Written by Thomas Hedley Jr. and Joe Eszterhas
Directed by Adrian Lyne
When mentioning having recently seen this for the first time, more than anything I hear, “Too bad you didn’t see it in the ‘80‘s—it was great then, but now it doesn’t hold up.” Even people who like it seem to only like it ironically, for its leg warmers and soundtrack. Few take it seriously—it’s got a 30% on Rotten Tomatoes, and the screenplay got a Razzie.
Did we see the same movie? Because to me, Flashdance is a cohesive and universally relatable work of art. In fact, I was so impressed by it that I watched it again a couple days later. What gives?
I think it has to do with it being so iconic to its era that people have become blind to its timeless themes and legitimate beauty. It’s mistaken for a glamorous romp about a girl with high heels on, when really, it’s the struggle of a woman alternating between bare feet and work boots. It’s remembered as an ‘80’s movie’ for silly, surface reasons, but really, it’s a human movie.
Don’t get me wrong, it’s not without its stupid scenes, most of which do involve high heels. But even those scenes aren’t without charm. Yes, trampling over graveled train tracks in heels doesn’t make sense—but I’m too excited about the gorgeous setting and lighting and cinematography to care. Yes, the fact that she can dance like mad and run faster than a man in them doesn’t make sense—but I’m too intrigued by the fact that her character wants to, to care. And yes, the bar where she dances at night has too many good stage props for how poor it seems, but the characters inside it are too well crafted for me to care.
Accept that this movie is essentially a musical comic book, and you’ll enjoy it way more. Every shot is composed like a panel—the faces and hair of the characters lit and placed exactly how they should be in frame in order to illicit the vibe they need to. The side characters—the comedian friend, the bar owner, and the antagonist’s sidekick Cecil—are all particularly entertaining, and are always quipping the exact right lines to provide comic relief, while still experiencing parallel struggles to that of the protagonist. Every visual exaggeration and every word of dialogue relentlessly serves the theme—emphasizing how funny, scary, and exciting it feels to do what you actually want to do, such as live by yourself.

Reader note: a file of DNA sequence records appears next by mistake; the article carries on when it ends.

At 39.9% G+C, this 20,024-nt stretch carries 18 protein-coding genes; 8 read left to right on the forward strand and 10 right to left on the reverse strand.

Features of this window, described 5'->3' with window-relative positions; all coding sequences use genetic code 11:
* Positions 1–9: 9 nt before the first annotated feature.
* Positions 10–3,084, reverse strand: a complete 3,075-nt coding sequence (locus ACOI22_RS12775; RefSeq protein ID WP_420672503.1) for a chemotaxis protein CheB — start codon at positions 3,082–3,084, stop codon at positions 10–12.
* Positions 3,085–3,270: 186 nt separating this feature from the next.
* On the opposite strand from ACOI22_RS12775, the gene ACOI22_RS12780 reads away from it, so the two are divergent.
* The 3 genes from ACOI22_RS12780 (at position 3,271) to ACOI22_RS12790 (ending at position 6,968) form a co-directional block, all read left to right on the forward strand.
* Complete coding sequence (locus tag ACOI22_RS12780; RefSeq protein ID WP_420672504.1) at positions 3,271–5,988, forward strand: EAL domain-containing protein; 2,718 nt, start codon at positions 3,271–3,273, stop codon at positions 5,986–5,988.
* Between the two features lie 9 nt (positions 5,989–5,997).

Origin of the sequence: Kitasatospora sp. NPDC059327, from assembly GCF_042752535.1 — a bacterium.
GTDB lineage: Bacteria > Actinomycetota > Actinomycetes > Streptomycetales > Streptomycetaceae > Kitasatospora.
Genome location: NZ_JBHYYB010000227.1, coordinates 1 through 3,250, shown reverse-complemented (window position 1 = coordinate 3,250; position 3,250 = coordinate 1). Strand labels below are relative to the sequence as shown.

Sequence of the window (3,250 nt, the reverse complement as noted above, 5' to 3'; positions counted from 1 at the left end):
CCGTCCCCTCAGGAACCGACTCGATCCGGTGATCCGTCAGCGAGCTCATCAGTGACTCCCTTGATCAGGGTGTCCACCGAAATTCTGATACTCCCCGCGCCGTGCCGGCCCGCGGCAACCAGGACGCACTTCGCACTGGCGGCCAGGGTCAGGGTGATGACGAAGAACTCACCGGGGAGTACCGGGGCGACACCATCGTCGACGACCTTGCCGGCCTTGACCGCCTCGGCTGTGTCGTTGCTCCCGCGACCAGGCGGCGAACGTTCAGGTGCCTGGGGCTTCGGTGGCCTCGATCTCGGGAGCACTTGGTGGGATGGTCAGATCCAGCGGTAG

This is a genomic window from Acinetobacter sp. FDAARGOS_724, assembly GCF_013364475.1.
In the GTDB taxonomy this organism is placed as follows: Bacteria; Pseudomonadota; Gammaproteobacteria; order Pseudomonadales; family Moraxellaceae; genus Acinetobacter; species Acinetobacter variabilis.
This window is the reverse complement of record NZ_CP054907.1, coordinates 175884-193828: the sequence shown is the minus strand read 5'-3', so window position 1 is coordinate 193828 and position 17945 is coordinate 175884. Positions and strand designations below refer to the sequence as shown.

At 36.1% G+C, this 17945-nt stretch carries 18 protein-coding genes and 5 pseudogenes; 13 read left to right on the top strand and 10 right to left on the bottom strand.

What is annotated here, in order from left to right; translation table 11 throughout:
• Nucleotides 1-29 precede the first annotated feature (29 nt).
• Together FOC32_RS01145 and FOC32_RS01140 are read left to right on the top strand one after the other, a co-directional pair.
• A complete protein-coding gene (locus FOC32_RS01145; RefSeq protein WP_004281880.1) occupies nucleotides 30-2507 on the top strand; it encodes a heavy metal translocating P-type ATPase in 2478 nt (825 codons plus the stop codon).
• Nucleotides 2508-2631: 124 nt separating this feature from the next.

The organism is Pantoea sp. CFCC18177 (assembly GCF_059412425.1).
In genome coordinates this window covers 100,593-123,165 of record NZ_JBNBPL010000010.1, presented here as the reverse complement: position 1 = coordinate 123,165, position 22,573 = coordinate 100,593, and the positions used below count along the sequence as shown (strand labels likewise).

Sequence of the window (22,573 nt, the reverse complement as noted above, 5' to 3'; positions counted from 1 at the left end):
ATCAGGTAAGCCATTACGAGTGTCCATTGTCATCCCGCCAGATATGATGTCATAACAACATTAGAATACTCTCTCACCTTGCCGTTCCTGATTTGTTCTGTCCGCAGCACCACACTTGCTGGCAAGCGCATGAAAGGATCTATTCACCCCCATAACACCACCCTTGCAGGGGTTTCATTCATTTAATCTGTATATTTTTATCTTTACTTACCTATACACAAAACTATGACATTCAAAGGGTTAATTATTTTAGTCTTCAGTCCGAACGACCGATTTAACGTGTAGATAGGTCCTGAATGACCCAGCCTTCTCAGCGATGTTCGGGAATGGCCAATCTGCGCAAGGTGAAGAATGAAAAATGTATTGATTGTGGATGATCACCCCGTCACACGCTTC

She works in her boots all day so she can pay the rent, then comes home and takes them off, not to relax, but to strip herself of the world so that she can do her real work. There’s no glory in this, and it’s hard to tell whether she’s getting anywhere or just going insane. She dances—but no one watches her. She enjoys when she sweats, because to her, it means she’s making progress. She is getting to know herself. Her mind and body are becoming one. All of this is said with music and dance numbers, no words, and because it expresses so much through just movement, I kinetically felt it. I have always had terrible posture, but after watching this, I found myself standing more like a dancer does, and positioning my feet with more intention. This isn’t just an imitation of a style—it’s an outward expression of an inner confidence developing. It’s like in the scene where she sees dancers on TV, straightens up without thinking about it, and then spins, spilling her Pepsi:
My favorite scene though is where she enters the ballet school to pick up an application, and we see the contrast between her rugged work clothes, and a sea of leotards and ballet slippers. On the surface, they look more like dancers than she does, but they’re just people who signed up for someone to tell them how to be dancers, whereas she’s a working dancer. Yet, she’s the one who feels intimidation.
This movie reassures us that, even though it can be scary that you don’t look the part of what you want to be, if you’re doing what you need to do to make it happen, you will become a unique person who gets shit done, and you’ll realize your dreams in your own unique way. Because of this, I think she looks way more beautiful in the scenes where she’s in jeans and boots than the ones where she’s in dresses and heels. To quote the song Express Yourself by Charles Wright & the Watts 103rd Street Rhythm Band (a song not on the soundtrack, but thematically, it might as well be) “It’s not what you look like when you’re doin what you’re doin, it’s what you’re doin when you’re doin what you look like you’re doin.”